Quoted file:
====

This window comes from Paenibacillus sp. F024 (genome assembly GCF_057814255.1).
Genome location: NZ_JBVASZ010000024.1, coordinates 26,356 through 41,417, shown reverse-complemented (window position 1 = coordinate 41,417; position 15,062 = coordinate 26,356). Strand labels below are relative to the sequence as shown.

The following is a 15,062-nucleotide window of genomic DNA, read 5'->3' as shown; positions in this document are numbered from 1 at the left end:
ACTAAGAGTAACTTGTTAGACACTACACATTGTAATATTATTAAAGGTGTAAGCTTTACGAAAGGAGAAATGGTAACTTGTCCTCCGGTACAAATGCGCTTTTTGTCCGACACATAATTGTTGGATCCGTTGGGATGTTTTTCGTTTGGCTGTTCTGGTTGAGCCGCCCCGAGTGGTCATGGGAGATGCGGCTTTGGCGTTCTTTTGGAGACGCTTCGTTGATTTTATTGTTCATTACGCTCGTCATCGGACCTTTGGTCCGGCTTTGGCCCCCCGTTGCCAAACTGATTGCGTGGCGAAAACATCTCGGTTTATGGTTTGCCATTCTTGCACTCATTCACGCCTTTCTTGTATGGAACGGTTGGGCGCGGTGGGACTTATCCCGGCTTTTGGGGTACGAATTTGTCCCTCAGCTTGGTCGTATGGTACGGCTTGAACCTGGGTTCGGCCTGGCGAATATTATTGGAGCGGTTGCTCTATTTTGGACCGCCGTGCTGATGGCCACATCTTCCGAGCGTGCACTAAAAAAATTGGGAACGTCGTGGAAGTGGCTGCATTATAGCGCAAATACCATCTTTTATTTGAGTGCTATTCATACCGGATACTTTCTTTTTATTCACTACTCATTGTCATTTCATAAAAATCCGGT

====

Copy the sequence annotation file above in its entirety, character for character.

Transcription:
This window comes from Paenibacillus sp. F024 (genome assembly GCF_057814255.1).
Genome location: NZ_JBVASZ010000024.1, coordinates 26,356 through 41,417, shown reverse-complemented (window position 1 = coordinate 41,417; position 15,062 = coordinate 26,356). Strand labels below are relative to the sequence as shown.

The following is a 15,062-nucleotide window of genomic DNA, read 5'->3' as shown; positions in this document are numbered from 1 at the left end:
ACTAAGAGTAACTTGTTAGACACTACACATTGTAATATTATTAAAGGTGTAAGCTTTACGAAAGGAGAAATGGTAACTTGTCCTCCGGTACAAATGCGCTTTTTGTCCGACACATAATTGTTGGATCCGTTGGGATGTTTTTCGTTTGGCTGTTCTGGTTGAGCCGCCCCGAGTGGTCATGGGAGATGCGGCTTTGGCGTTCTTTTGGAGACGCTTCGTTGATTTTATTGTTCATTACGCTCGTCATCGGACCTTTGGTCCGGCTTTGGCCCCCCGTTGCCAAACTGATTGCGTGGCGAAAACATCTCGGTTTATGGTTTGCCATTCTTGCACTCATTCACGCCTTTCTTGTATGGAACGGTTGGGCGCGGTGGGACTTATCCCGGCTTTTGGGGTACGAATTTGTCCCTCAGCTTGGTCGTATGGTACGGCTTGAACCTGGGTTCGGCCTGGCGAATATTATTGGAGCGGTTGCTCTATTTTGGACCGCCGTGCTGATGGCCACATCTTCCGAGCGTGCACTAAAAAAATTGGGAACGTCGTGGAAGTGGCTGCATTATAGCGCAAATACCATCTTTTATTTGAGTGCTATTCATACCGGATACTTTCTTTTTATTCACTACTCATTGTCATTTCATAAAAATCCGGT